According to the dictionary, a chorus is a group of people trained to speak or sing something together. Which just about describes the field of five Republican candidates for the 2nd Congressional District.
"I think it's understandable there would not be a lot of disagreement among this group," said H. Craig Moody, one of two as-yet-unannounced candidates who participated in a debate Monday, sponsored by the Republican Women of Salt Lake.The debate, the first Republican debate with all GOP candidates for the seat now held by Rep. Wayne Owens, featured Olene Walker, a former state lawmaker and director of the Division of Community Development; Enid Greene, an aide to Gov. Norm Bangerter; Jerrold Jensen, a state representative and former congressional aide; James Bartleson, a teacher and expert on the Constitution; and Moody, the current Speaker of the Utah House.
What do they have in common?
Each believes educational issues should be left to local jurisdictions. Each is opposed to socialized medicine but agrees changes in the current system must be made. And each believes one of the most serious problems facing America is the federal deficit.
About the only thing they disagree on is who is better equipped to beat state Sen. Karen Shepherd, D-Salt Lake, the likely Democratic opponent (Owens is running for the U.S. Senate seat vacated by Jake Garn, R-Utah).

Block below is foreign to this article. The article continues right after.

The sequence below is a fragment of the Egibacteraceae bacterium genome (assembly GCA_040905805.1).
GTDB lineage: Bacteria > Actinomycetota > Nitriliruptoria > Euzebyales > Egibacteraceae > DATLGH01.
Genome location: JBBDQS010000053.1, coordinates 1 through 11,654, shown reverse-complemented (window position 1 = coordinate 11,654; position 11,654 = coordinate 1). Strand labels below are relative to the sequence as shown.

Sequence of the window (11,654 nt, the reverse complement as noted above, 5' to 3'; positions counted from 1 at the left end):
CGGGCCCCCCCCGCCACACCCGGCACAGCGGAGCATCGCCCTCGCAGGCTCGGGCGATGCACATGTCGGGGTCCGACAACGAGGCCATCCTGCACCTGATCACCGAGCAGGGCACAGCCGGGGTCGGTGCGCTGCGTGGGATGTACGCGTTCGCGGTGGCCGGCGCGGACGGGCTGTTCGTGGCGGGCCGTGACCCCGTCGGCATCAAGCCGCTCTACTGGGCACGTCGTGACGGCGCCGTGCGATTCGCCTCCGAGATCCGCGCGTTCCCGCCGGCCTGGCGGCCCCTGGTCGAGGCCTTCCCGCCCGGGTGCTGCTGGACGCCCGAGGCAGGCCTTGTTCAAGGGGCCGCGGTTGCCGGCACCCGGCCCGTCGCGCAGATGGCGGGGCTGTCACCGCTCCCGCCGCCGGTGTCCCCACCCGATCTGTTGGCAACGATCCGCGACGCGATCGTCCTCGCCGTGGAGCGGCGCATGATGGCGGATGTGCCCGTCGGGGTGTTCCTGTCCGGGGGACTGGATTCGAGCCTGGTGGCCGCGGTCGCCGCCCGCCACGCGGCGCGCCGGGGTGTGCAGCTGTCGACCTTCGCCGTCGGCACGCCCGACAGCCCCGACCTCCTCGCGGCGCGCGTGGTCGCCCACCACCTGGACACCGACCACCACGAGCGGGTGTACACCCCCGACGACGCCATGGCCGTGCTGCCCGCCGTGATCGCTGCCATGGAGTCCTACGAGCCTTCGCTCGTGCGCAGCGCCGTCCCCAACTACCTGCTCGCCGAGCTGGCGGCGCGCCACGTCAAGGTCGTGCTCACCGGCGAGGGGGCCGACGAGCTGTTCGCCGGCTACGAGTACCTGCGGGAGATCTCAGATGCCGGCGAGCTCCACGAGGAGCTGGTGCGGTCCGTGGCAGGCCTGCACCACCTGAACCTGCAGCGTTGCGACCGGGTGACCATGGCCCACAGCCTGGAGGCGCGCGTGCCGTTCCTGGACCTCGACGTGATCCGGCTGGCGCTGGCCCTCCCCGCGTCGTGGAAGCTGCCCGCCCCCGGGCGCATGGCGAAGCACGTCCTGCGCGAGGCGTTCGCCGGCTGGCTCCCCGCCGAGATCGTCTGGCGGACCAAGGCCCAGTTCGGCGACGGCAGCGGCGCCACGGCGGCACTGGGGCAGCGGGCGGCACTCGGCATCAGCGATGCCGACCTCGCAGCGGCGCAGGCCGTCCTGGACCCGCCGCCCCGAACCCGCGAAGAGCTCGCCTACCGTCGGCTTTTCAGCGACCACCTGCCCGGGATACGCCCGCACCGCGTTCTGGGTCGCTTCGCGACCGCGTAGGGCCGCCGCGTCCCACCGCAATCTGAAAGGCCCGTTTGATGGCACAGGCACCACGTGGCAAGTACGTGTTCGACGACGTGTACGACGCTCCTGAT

So what did they have to say? According to Greene, "Congress has failed us. Not the system, but the people." She argued for fundamental change in the way Congress tackles the federal deficit and for an approach to education that reinstitutes competition into the system.
To Bartleson, the issue of the campaign is to "bring the power of the people back to the people," adding that the rules by which Congress plays must be changed and that he is the man to institute those changes.
Jensen argued for a limited federal government, noting the "day has passed when the federal government can be everything to all people." And the time has come to "stop criticizing liberals and come up with programs of our own."
Walker believes she is the one who can make the greatest difference, including the "tough, tough decisions" that will get the budget back in balance in the next 10 years.
"It's got to be balanced and we've got to do it now," she said. "Every program at the federal level has to be looked at."
Moody is a firm believer that one person can make a difference, "and I believe I can make a difference. I have the track record." He would start by capping federal growth by 5 percent a year and making gradual, but necessary, cuts in defense.
And when it comes to government perks, "It's time we set the example. How would we look at it if we had to pay those expenses out of our own pocket?"
More debates are scheduled. Greene will formally announce her candidacy Thursday, and Moody will announce in late March.